Many shark caudal fin illustrations show only 4-6 types and ignore the huge variety that exists, along with the reasons for the difference in shapes. Once you know the internal anatomy, it makes a lot more sense. Sharks are different from bony fishes in that they are cartilaginous and their vertebral column extends into the upper lobe of their caudal (tail) fin. They have fine collagen-like supporting filaments that extend out from the vertebral column, making up the shape of their caudal fin. The
muscles surrounding the vertebral column control the directional force of the shark’s propulsion. Sharks that feed on prey located on the sea floors tend to have a lower angle to their upper lobe. This is contrary to sharks that feed on faster moving prey in open water, which need to be capable of
maintaining or producing sudden bursts of speed, hence the steeper angle of the upper lobe.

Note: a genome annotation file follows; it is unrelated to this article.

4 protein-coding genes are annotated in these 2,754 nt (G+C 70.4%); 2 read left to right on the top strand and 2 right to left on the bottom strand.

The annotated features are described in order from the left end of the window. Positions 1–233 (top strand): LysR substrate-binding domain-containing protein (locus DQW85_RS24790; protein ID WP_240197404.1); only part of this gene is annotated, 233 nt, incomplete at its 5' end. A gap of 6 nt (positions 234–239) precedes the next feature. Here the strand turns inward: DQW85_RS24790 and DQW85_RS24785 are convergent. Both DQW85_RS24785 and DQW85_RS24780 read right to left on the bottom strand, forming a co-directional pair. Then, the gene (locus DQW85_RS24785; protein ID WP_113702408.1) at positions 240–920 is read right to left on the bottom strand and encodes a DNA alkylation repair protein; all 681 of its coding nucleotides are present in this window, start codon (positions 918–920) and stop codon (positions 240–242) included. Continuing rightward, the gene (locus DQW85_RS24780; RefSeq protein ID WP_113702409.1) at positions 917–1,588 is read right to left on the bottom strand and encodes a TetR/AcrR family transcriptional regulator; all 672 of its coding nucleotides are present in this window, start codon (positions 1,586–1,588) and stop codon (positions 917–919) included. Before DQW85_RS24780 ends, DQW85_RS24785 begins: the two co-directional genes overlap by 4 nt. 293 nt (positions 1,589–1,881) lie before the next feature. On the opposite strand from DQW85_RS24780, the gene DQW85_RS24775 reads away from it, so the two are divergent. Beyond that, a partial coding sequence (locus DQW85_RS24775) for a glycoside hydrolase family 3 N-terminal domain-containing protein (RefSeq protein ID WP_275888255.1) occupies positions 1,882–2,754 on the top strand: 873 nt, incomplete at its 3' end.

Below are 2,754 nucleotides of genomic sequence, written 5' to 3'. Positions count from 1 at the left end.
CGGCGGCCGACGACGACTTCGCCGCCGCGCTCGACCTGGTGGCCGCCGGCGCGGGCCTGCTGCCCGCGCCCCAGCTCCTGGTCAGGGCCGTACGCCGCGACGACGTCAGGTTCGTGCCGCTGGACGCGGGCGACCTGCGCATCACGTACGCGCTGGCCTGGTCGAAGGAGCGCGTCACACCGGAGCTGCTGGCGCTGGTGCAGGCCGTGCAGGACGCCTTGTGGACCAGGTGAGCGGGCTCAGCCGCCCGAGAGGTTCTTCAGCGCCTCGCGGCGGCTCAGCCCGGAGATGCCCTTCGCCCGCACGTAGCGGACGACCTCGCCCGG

I wanted to make this illustration as clear as possible without oversimplifying. After studying the shark families, I picked out a few species in each, and after some sifting, I narrowed them down to a representative sample not only of caudal fins shape but also encompassing as wide a variety of sharks as possible. After studying numerous descriptions of each species and accumulating sufficient reference material, I created an average caudal fin for each shark family. I scanned my pencil sketched outlines, which I electronically traced using the software program ‘Illustrator’ and filled in using ‘Photoshop’. I selected the caudal fin of a Silky Shark for the anatomy diagrams as I wanted one with exaggerated shapes clearly showing the external anatomy. The vertebral column in the skeletal anatomy diagram was created using the same process as before (pencil, Illustrator and Photoshop), applying layer effects for improved volume and readability. The final layout was created using the software program ‘InDesign’.